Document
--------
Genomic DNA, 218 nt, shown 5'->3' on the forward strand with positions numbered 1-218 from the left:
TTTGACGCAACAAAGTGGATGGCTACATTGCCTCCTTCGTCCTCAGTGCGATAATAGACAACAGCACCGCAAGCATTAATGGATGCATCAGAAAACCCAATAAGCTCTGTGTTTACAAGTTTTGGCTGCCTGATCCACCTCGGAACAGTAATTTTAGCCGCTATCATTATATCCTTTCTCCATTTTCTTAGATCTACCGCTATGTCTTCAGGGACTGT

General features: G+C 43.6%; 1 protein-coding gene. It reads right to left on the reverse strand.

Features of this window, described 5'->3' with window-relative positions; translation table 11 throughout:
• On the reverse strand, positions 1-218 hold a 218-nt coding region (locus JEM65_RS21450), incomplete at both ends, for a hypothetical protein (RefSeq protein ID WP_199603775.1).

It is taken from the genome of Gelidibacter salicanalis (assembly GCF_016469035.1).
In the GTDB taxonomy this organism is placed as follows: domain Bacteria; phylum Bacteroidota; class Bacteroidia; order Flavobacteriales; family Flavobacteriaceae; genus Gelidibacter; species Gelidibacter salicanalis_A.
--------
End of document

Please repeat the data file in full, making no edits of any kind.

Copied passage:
Genomic DNA, 218 nt, shown 5'->3' on the forward strand with positions numbered 1-218 from the left:
TTTGACGCAACAAAGTGGATGGCTACATTGCCTCCTTCGTCCTCAGTGCGATAATAGACAACAGCACCGCAAGCATTAATGGATGCATCAGAAAACCCAATAAGCTCTGTGTTTACAAGTTTTGGCTGCCTGATCCACCTCGGAACAGTAATTTTAGCCGCTATCATTATATCCTTTCTCCATTTTCTTAGATCTACCGCTATGTCTTCAGGGACTGT

General features: G+C 43.6%; 1 protein-coding gene. It reads right to left on the reverse strand.

Features of this window, described 5'->3' with window-relative positions; translation table 11 throughout:
• On the reverse strand, positions 1-218 hold a 218-nt coding region (locus JEM65_RS21450), incomplete at both ends, for a hypothetical protein (RefSeq protein ID WP_199603775.1).

It is taken from the genome of Gelidibacter salicanalis (assembly GCF_016469035.1).
In the GTDB taxonomy this organism is placed as follows: domain Bacteria; phylum Bacteroidota; class Bacteroidia; order Flavobacteriales; family Flavobacteriaceae; genus Gelidibacter; species Gelidibacter salicanalis_A.